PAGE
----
The State government under Chief Minister K Chandrashekhar Rao has accorded special emphasis on the development of the Backward Classes as a part of Golden Telangana. He has, in fact, been true to his promise of ‘inclusion’ of the Backward Classes.
The first Commission on Backward Classes in Telangana was asked to comprehensively re-examine the issues and status related to Backward Classes, Most Backward Classes and other nomadic people in order to draw a meaningful road map for welfare schemes to mitigate their economic distress. When the Chief Minister addressed his first-ever meeting of the Backward Classes Commission, he spelt out his dream and vision to uplift these communities.
In other words, K Chandrashekhar Rao’s vision for the Backward Classes became the guiding point for the working agenda of the Commission. The increased political representation of the Backward Classes would enhance the quality of their public participation and social status.
Before 1956, there were about 60 communities in Telangana and 80 in Andhra belonging to the Backward Classes. Without properly considering the scientific basis of backwardness of these communities in 1963, the government of Andhra Pradesh had issued GO No. 1861, allocating reservations for the Backward Classes in professional colleges.
The GO was challenged in the High Court on the ground that it violated Articles 19 and 29 (2) of the Constitution. The High Court set aside the GO and made critical remarks that the issue of economic backwardness relates to individuals and not caste.
Post this judgment, the government in 1964 cancelled the existing list of Backward Classes through GO No. 301 and decided to appoint a Cabinet Sub-Committee to draw up a fresh list based on poverty, education and housing parameters.
In July 1966, the government brought out a fresh list of 112 Backward Classes to make provision for reservation in professional colleges. The decision was again challenged in the Court of Law and the High Court quashed the order citing the unscientific approach to the issue of reservation. The Supreme Court too upheld this decision of High Court in 1968.
Faced with a series of setbacks, the Andhra Pradesh government in 1968 officially announced the formation of the first-ever Backward Classes Commission under the Chairmanship of Justice Manohar Parivar. However, Justice Parivar resigned within a year and KN Anatha Raman succeeded him.
The Commission submitted its findings to the government in 1970, in which it strongly recommended categorisation of the castes based on their backwardness and batted for reservations for them in education and employment.
In 1982, the K Muralidhra Rao Commission made some far-reaching recommendations such as increasing Backward Classes Commission reservation quota from 25% to 44% and strongly argued for reservations in constitutional bodies. It even suggested Articles 15 and 16 could be used to bring a positive change and pitched for an Administrative Tribunal for effective operationalisation. However, the succeeding governments did not show much interest in effective implementation.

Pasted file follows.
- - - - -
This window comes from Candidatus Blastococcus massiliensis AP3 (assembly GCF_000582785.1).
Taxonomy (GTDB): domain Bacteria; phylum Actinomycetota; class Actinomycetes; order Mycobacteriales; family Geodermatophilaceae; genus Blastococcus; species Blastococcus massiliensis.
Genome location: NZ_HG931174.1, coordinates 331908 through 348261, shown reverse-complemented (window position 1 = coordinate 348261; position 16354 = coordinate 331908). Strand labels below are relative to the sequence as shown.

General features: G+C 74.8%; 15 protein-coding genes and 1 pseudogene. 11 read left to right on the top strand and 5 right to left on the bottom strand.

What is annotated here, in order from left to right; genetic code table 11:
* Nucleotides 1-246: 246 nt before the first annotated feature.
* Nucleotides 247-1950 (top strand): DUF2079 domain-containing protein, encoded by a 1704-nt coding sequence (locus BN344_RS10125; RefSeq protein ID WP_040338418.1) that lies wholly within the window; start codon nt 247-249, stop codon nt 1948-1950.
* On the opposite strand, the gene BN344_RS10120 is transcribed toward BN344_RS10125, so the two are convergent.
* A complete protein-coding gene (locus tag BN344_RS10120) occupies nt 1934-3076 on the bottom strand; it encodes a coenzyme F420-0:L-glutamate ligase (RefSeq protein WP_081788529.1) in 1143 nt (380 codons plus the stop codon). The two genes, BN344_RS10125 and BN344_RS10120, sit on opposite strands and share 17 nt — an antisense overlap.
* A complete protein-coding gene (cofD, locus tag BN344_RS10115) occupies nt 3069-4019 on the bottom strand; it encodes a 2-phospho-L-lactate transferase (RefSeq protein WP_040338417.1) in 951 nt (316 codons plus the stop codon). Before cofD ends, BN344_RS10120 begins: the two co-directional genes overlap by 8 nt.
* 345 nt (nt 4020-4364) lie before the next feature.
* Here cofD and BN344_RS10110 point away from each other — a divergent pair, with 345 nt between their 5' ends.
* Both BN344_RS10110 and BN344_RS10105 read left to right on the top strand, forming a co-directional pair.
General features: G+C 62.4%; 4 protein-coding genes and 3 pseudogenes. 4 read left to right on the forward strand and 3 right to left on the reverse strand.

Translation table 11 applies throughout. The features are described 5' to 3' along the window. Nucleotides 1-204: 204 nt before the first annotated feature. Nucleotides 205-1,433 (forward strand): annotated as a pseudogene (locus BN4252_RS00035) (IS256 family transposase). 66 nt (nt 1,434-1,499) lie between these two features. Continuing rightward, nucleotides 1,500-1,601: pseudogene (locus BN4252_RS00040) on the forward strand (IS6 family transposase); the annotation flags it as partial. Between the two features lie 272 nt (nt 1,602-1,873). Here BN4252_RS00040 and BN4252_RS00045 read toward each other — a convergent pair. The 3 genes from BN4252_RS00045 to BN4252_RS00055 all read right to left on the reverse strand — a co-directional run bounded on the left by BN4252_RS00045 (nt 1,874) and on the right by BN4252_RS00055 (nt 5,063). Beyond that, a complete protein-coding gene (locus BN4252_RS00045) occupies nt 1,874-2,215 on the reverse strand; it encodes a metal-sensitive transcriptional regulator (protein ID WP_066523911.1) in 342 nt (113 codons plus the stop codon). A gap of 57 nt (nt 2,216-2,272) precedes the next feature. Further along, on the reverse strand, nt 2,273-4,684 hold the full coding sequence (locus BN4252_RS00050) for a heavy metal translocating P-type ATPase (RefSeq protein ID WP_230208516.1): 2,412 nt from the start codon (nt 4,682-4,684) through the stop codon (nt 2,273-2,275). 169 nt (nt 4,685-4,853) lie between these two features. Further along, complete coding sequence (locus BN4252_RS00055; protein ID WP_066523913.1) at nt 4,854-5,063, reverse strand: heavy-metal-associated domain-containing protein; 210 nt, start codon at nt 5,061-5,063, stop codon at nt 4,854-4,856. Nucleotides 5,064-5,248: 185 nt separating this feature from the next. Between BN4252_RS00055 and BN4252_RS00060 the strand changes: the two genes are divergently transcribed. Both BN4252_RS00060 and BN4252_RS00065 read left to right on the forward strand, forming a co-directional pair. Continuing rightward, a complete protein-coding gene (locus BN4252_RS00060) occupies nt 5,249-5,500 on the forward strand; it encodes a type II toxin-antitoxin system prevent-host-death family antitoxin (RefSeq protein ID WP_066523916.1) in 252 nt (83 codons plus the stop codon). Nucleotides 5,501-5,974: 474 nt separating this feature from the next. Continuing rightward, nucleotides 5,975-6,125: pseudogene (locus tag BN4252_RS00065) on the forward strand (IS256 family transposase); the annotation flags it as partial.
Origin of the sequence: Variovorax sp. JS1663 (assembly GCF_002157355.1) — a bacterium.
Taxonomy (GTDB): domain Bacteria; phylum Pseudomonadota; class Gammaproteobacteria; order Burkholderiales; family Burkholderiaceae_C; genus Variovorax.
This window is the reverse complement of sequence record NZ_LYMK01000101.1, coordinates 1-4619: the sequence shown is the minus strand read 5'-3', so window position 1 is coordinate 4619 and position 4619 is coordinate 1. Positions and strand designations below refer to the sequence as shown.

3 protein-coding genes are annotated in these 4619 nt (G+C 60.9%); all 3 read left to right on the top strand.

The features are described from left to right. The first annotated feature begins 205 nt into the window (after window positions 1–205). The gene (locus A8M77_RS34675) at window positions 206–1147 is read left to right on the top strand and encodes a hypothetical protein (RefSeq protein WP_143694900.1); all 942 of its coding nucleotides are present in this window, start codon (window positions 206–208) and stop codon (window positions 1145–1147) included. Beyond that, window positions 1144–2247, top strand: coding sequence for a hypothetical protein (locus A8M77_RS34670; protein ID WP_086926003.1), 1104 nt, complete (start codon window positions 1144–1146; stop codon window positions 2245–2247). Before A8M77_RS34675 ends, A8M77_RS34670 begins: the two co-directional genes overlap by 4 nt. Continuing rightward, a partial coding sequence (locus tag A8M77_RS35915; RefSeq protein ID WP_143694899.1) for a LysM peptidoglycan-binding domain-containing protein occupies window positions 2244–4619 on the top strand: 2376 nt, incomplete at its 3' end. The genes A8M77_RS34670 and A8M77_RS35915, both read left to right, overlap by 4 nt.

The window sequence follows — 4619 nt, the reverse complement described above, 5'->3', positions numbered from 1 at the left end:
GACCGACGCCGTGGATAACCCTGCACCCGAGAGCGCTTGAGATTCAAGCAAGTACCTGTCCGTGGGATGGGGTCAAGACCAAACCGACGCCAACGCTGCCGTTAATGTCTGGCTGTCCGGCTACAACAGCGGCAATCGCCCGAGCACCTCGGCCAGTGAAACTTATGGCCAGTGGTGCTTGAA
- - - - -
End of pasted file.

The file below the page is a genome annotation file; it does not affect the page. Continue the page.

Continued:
Against the backdrop of these developments, the present Commission has decided to study the framework of the earlier commissions, their policies and recommendations.
Along with Kelkar, Mandal and Ambareesh commissions, it is also seriously evaluating the practices and policies of the commissions of other States in order to standardise and identify the methods of categorisation as well as establish appropriate protocols. These are aimed at arriving at a scientific approach to functionality and recommendations.
Apart from this, the Commission interacts with intellectuals and social scientists on a regular basis to discuss the policy framework to get their inputs.
The Commission also holds discussions with leaders of Most Backward Classes and other nomadic castes to understand their arguments, status and concerns with a view to accommodating them in the policy framework. It is closely following the reports and recommendations of various committees on nomadic castes to strengthen its formulations towards them. This kind of direct exposure to the domain knowledge has never taken place before and the Commission follows the spirit of Supreme Court Judgment (SC 1375) in this regard.
The findings of the integrated family survey, which was taken up by the Telangana government, immensely benefitted the Commission. It could understand the social dynamics and roots of backwardness of nearly 52% of the population who belonged to Backward Classes.
The Commission is, in fact, collaborating with ICSSR, CESS and other academic Institutions. The Commission would shortly be examining the question of backwardness vis-à-vis the performance of castes or dependent castes, de-notified tribes, nomadic castes and other unrepresented castes.
The Chief Minister has reiterated that his government is committed to making the Backward Classes happy and said their welfare was a top priority. Such words inspire and guide the deliveries of the Commission.
(The author is Member – Telangana State Commission for Backward Classes)